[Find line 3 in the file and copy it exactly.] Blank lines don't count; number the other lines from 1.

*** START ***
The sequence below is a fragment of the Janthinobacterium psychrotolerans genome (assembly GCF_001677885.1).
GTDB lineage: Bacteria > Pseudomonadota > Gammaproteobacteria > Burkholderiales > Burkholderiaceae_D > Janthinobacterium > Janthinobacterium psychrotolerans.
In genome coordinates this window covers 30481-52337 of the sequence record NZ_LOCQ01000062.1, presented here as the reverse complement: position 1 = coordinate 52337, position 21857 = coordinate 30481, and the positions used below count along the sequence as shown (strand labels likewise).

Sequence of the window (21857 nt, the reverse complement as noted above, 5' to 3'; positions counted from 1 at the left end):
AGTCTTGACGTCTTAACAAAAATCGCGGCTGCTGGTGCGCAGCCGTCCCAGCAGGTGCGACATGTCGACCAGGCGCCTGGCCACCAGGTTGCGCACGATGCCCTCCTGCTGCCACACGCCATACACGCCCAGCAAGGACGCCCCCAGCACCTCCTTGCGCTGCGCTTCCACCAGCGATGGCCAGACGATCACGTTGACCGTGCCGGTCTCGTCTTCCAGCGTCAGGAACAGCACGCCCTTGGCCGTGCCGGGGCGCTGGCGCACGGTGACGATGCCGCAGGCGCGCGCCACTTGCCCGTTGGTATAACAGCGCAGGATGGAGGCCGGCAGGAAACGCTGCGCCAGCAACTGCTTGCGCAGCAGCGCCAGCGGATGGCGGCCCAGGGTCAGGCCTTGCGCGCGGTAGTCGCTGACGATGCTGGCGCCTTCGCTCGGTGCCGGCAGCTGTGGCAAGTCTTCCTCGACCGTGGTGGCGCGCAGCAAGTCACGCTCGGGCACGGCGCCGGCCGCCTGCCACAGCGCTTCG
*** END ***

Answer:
In genome coordinates this window covers 30481-52337 of the sequence record NZ_LOCQ01000062.1, presented here as the reverse complement: position 1 = coordinate 52337, position 21857 = coordinate 30481, and the positions used below count along the sequence as shown (strand labels likewise).